As Obama pointed out, small business in the United States have created 65% of America’s new jobs over the past 15 years. To quickly stimulate job creation in the private sector, Obama proposed eliminating capital gains and extending hiring incentives for small businesses.
Modernizing America’s infrastructure is another key priority of this administration, says Obama. Over 10,000 projects have sprung out of the Recovery Act so far, and while these projects take time to start up, physical work on infrastructure improvement projects including roads, bridges, water systems, broadband networks, and clean energy will begin soon and will require able workers.
Obama also called on Congress to consider providing financial incentives for consumers who retrofit homes to become more energy efficient. Promoting energy efficiency and clean energy jobs, according to Obama, “can help turn good ideas into good private-sector jobs.” People who choose to work in the emerging Green industry will require access to education; recent reforms in education and investment at the Community College level are expected to attract students to the training required to succeed in this burgeoning sector of the economy.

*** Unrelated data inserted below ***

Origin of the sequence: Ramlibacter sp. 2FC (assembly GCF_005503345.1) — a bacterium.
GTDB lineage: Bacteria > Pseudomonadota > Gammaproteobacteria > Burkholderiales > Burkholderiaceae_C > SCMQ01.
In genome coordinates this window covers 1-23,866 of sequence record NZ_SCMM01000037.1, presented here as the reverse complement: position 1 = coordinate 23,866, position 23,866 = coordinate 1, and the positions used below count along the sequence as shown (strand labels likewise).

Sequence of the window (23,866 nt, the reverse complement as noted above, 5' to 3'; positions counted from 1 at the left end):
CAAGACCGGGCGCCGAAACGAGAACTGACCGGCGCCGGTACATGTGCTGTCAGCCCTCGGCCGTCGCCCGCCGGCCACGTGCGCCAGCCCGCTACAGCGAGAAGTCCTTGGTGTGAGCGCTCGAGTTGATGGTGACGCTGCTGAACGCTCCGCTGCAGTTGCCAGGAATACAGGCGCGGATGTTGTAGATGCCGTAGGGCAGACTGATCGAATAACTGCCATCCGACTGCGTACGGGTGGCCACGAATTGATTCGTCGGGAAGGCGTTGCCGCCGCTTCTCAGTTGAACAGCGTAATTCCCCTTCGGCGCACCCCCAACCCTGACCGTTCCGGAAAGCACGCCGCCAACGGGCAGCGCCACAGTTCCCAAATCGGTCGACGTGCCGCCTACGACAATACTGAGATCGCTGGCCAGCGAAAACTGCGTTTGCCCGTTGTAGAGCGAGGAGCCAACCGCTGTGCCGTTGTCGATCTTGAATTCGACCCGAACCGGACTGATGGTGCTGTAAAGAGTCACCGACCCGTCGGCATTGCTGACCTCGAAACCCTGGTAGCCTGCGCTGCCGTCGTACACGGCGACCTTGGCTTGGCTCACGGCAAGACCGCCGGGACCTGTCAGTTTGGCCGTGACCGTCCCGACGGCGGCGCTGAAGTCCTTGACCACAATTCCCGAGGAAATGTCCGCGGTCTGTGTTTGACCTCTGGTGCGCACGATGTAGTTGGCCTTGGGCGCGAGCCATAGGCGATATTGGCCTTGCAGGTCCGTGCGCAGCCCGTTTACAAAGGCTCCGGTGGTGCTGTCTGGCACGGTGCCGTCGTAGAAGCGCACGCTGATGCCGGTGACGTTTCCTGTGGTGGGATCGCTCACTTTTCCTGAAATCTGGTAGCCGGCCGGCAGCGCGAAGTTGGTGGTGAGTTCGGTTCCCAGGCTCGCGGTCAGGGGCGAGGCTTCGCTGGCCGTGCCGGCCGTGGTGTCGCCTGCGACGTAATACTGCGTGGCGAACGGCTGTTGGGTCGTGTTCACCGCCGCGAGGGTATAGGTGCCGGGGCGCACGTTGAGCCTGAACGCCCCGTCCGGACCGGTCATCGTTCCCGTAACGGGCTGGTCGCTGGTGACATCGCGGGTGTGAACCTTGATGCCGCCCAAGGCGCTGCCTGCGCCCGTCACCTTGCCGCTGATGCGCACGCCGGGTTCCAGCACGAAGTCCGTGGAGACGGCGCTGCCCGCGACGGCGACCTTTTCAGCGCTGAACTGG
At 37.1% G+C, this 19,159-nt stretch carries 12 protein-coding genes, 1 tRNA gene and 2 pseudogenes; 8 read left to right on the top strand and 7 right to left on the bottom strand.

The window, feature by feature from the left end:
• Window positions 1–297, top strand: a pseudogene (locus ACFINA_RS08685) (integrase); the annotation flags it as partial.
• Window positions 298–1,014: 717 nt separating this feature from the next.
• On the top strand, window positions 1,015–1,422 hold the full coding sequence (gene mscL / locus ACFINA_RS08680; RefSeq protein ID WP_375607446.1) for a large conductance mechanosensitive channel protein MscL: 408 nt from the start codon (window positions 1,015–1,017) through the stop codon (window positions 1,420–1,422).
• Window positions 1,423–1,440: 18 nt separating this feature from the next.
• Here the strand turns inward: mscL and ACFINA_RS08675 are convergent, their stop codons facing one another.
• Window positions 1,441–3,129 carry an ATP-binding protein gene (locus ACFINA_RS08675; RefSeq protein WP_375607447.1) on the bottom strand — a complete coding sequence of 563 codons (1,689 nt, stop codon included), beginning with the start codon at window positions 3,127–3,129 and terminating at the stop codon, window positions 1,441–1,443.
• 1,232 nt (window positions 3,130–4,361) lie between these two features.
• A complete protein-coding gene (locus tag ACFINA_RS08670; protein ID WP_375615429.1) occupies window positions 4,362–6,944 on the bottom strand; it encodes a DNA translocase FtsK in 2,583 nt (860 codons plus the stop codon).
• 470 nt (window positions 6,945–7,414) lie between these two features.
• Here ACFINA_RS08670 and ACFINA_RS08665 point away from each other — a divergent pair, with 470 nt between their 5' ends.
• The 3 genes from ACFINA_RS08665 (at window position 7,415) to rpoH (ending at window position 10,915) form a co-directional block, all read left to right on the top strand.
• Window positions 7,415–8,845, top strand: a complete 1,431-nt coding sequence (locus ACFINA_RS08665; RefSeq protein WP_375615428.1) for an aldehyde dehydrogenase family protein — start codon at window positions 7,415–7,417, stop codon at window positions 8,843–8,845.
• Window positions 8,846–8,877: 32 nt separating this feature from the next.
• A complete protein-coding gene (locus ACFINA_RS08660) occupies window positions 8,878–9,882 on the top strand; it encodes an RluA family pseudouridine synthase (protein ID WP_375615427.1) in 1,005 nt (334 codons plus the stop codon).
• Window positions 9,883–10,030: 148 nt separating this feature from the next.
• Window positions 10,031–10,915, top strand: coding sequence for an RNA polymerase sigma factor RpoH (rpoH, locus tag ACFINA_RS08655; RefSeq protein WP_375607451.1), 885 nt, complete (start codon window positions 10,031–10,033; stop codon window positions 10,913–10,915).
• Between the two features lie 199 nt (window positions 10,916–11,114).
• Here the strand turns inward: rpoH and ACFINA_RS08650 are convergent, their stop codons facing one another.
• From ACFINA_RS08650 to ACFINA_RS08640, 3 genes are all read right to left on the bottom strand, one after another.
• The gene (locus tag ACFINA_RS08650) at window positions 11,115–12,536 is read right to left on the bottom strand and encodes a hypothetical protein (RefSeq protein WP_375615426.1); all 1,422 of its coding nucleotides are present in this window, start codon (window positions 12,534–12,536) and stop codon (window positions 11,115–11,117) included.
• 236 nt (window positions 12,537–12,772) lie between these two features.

The timing of President Obama’s latest initiatives seems to be excellent. Early 2009 attempts to stabilize the faltering economy involved bailing out Wall Street’s giants with the expectation that funds would trickle down to middle America and its small businesses on Main Street. With the recent news that job loss has slowed and with the economic outlook becoming more positive, millions of Americans are eager to roll up their sleeves and work, and Obama’s proposals aim to provide the financial incentives that will make that work available.
Costs and sources of funding for these priorities is as yet undetermined, but may be derived in part from other government Recovery Act programs which have demanded less financial support than originally projected.